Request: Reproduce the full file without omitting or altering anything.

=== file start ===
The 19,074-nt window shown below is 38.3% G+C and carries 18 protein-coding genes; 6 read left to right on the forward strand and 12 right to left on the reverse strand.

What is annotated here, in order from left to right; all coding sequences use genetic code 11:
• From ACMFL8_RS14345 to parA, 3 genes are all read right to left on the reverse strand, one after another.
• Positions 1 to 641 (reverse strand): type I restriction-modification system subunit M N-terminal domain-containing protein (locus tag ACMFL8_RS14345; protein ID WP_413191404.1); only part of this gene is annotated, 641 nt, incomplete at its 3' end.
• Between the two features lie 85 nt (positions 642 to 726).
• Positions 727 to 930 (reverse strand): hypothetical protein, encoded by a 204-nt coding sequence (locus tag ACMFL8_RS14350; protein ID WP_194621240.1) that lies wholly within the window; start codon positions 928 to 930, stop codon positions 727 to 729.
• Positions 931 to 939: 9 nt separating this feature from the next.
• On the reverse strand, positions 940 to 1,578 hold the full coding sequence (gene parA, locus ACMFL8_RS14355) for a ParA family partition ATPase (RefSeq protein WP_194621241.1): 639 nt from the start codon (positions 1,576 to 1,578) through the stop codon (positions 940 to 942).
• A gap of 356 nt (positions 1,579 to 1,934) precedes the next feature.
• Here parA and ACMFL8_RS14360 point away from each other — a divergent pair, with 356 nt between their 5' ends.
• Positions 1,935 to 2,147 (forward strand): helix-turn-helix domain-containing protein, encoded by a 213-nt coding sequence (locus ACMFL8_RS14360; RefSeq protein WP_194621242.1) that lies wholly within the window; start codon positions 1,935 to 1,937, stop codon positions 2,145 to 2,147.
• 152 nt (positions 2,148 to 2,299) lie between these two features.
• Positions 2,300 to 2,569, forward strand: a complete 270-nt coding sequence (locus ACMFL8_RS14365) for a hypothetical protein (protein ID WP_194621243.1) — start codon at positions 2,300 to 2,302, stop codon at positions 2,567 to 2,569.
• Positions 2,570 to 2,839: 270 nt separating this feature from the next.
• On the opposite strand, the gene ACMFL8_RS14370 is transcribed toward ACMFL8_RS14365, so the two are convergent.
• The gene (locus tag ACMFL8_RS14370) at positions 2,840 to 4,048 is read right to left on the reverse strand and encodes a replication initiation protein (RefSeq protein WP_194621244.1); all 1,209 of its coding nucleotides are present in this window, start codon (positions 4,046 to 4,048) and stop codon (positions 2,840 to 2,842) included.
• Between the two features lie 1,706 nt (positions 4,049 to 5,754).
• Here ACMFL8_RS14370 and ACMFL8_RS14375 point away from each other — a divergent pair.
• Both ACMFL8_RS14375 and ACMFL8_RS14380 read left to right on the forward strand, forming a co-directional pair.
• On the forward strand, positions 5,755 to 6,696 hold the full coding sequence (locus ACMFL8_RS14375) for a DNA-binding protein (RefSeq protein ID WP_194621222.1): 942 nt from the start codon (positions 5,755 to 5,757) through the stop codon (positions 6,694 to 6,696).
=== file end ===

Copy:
The 19,074-nt window shown below is 38.3% G+C and carries 18 protein-coding genes; 6 read left to right on the forward strand and 12 right to left on the reverse strand.

What is annotated here, in order from left to right; all coding sequences use genetic code 11:
• From ACMFL8_RS14345 to parA, 3 genes are all read right to left on the reverse strand, one after another.
• Positions 1 to 641 (reverse strand): type I restriction-modification system subunit M N-terminal domain-containing protein (locus tag ACMFL8_RS14345; protein ID WP_413191404.1); only part of this gene is annotated, 641 nt, incomplete at its 3' end.
• Between the two features lie 85 nt (positions 642 to 726).
• Positions 727 to 930 (reverse strand): hypothetical protein, encoded by a 204-nt coding sequence (locus tag ACMFL8_RS14350; protein ID WP_194621240.1) that lies wholly within the window; start codon positions 928 to 930, stop codon positions 727 to 729.
• Positions 931 to 939: 9 nt separating this feature from the next.
• On the reverse strand, positions 940 to 1,578 hold the full coding sequence (gene parA, locus ACMFL8_RS14355) for a ParA family partition ATPase (RefSeq protein WP_194621241.1): 639 nt from the start codon (positions 1,576 to 1,578) through the stop codon (positions 940 to 942).
• A gap of 356 nt (positions 1,579 to 1,934) precedes the next feature.
• Here parA and ACMFL8_RS14360 point away from each other — a divergent pair, with 356 nt between their 5' ends.
• Positions 1,935 to 2,147 (forward strand): helix-turn-helix domain-containing protein, encoded by a 213-nt coding sequence (locus ACMFL8_RS14360; RefSeq protein WP_194621242.1) that lies wholly within the window; start codon positions 1,935 to 1,937, stop codon positions 2,145 to 2,147.
• 152 nt (positions 2,148 to 2,299) lie between these two features.
• Positions 2,300 to 2,569, forward strand: a complete 270-nt coding sequence (locus ACMFL8_RS14365) for a hypothetical protein (protein ID WP_194621243.1) — start codon at positions 2,300 to 2,302, stop codon at positions 2,567 to 2,569.
• Positions 2,570 to 2,839: 270 nt separating this feature from the next.
• On the opposite strand, the gene ACMFL8_RS14370 is transcribed toward ACMFL8_RS14365, so the two are convergent.
• The gene (locus tag ACMFL8_RS14370) at positions 2,840 to 4,048 is read right to left on the reverse strand and encodes a replication initiation protein (RefSeq protein WP_194621244.1); all 1,209 of its coding nucleotides are present in this window, start codon (positions 4,046 to 4,048) and stop codon (positions 2,840 to 2,842) included.
• Between the two features lie 1,706 nt (positions 4,049 to 5,754).
• Here ACMFL8_RS14370 and ACMFL8_RS14375 point away from each other — a divergent pair.
• Both ACMFL8_RS14375 and ACMFL8_RS14380 read left to right on the forward strand, forming a co-directional pair.
• On the forward strand, positions 5,755 to 6,696 hold the full coding sequence (locus ACMFL8_RS14375) for a DNA-binding protein (RefSeq protein ID WP_194621222.1): 942 nt from the start codon (positions 5,755 to 5,757) through the stop codon (positions 6,694 to 6,696).